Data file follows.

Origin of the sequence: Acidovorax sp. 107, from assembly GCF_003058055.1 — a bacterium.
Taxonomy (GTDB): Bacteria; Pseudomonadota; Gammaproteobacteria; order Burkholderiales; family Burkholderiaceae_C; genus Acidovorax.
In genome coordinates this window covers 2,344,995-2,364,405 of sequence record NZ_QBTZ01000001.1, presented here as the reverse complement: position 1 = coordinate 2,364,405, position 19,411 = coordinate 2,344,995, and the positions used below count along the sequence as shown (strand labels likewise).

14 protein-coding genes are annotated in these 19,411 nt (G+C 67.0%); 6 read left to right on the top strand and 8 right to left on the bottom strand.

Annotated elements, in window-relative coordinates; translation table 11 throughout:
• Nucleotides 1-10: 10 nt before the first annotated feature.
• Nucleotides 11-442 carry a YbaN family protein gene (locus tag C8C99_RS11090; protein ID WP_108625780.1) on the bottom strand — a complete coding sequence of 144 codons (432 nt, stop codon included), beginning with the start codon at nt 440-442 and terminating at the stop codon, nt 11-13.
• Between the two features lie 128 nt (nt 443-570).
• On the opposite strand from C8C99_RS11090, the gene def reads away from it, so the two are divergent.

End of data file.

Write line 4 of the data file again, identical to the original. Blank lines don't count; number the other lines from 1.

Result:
14 protein-coding genes are annotated in these 19,411 nt (G+C 67.0%); 6 read left to right on the top strand and 8 right to left on the bottom strand.